You can definitely perform an in-place upgrade from anywhere your live OS can access, you don't have to burn a disc for it or even setup a virtual optical drive; you can literally extract the ISO to "C:\Users\JimBob\Desktop\Windows 7 Installation" and run setup.exe in there and it'll work. I don't specifically know if it'll work with the Anytime Upgrade function, but if you find out let me know.

univbee
Jun 3, 2004





DogGunn posted:

Anyone have any idea why this error comes up whenever I try and install Windows 7?

I had a similar problem for a while attempting to install a language pack, and it turned out the disc I had installed Windows 7 from was a pre-final build I'd forgotten to get rid of. The actual final build of Windows 7 is 7.6100.16385; a few days before that version was version 7.6100.16384, which doesn't have any indication of being pre-final (as they thought it might have been the final build but then they fixed a bug at the last minute). Try checking the "details" of a random Microsoft .DLL file in C:\Windows\System32 and see if it ends with 16385 or not.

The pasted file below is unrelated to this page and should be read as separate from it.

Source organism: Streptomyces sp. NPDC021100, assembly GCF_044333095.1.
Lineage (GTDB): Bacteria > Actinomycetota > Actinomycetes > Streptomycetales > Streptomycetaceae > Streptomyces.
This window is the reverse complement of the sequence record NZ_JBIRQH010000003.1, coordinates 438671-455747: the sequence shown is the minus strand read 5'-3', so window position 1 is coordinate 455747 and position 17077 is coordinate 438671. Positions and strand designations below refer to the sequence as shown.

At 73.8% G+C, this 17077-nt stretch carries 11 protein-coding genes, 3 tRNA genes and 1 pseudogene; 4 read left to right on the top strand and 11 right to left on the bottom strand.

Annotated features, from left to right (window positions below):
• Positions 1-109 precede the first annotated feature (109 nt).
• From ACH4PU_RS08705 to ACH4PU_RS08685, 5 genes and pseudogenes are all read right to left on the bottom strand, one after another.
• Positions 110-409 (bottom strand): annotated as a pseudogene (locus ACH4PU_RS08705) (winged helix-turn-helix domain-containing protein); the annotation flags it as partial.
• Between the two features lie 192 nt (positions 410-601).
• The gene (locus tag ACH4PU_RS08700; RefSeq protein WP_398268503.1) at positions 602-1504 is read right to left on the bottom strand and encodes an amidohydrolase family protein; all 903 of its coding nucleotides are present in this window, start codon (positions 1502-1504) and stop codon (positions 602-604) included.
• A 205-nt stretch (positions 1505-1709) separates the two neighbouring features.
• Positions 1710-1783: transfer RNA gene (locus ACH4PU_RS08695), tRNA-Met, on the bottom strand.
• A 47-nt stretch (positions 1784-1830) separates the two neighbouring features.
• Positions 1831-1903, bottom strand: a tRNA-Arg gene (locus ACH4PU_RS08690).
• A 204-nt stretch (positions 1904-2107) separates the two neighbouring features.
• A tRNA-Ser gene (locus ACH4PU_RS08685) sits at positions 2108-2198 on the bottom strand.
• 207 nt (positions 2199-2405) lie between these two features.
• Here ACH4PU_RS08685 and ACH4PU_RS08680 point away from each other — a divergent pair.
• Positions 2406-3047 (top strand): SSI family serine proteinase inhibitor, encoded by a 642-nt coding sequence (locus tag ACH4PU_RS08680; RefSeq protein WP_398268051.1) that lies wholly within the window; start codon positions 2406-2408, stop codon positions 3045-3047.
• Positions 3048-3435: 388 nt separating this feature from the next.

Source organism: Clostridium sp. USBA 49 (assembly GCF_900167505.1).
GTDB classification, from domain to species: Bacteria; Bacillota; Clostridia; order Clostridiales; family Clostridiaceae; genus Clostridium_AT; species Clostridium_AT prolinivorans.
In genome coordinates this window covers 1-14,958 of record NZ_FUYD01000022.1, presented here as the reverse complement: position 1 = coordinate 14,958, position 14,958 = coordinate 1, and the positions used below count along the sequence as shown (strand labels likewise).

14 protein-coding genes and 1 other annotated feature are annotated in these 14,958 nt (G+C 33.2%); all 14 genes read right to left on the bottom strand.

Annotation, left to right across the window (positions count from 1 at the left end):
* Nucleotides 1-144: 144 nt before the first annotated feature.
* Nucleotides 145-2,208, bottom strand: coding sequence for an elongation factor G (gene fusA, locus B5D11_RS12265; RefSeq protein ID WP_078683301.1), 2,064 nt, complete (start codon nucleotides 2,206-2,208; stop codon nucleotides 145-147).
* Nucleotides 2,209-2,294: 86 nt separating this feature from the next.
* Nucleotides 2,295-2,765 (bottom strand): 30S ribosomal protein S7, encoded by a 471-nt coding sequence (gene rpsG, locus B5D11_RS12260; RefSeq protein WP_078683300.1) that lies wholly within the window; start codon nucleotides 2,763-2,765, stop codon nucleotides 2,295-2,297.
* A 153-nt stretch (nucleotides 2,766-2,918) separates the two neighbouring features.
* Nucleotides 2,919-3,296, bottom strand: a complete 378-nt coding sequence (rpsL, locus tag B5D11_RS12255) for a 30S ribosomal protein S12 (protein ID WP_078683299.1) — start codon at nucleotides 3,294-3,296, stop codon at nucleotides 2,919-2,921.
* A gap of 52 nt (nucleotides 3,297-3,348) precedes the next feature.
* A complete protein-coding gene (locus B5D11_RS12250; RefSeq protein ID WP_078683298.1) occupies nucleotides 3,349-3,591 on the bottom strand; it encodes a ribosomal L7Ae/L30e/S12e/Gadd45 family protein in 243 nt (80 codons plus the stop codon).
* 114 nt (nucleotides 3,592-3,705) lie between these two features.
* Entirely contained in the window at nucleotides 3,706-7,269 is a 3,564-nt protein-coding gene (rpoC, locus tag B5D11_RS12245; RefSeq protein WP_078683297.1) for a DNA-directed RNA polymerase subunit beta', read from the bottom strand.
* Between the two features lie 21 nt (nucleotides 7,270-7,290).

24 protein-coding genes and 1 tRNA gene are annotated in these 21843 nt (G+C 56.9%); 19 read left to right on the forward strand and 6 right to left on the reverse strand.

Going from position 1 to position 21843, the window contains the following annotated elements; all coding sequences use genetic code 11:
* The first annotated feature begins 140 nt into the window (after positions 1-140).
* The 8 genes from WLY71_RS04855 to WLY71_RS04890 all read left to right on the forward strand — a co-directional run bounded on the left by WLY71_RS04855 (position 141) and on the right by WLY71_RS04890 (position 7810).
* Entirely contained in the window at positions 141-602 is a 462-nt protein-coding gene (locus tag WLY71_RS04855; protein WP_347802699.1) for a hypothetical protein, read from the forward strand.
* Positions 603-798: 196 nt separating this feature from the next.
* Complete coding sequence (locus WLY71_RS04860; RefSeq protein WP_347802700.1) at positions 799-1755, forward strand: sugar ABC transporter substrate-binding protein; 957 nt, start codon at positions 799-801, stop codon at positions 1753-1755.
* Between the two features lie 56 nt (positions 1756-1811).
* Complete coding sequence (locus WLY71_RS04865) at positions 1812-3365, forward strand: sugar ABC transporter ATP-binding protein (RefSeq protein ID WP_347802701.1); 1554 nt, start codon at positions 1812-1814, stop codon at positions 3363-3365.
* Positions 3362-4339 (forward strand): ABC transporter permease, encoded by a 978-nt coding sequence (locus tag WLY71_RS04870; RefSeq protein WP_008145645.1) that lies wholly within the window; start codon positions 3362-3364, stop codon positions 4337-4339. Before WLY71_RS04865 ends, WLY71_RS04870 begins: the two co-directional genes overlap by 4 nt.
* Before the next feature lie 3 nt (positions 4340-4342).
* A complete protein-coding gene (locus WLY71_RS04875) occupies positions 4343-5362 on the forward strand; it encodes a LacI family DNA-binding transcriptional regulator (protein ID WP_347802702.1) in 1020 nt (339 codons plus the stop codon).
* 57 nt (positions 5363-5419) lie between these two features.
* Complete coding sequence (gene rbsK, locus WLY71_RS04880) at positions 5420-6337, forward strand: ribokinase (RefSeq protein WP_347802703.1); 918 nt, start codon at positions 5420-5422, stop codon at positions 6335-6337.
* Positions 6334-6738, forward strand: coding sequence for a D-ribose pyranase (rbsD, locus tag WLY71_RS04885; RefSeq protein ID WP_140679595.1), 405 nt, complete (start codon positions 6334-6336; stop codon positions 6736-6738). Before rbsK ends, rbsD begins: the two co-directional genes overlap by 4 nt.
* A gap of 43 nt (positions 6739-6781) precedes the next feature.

If it doesn't, your least-painful course of action is to get a proper NON-SP1* 16385 disc of the same bit architecture you're on now (32- or 64-bit) and do an in-place upgrade install. No guarantees you won't have lingering elements of an old build that'll bite you in the rear end later, but it will at least let you install SP1 afterwards.

* - You can't do an in-place upgrade install using differing service pack versions when sticking with the same version of Windows, unfortunately. A Win7-to-Win7 install HAS to have the same SP version (the same restriction exists with Vista).

univbee
Jun 3, 2004





Crawford posted: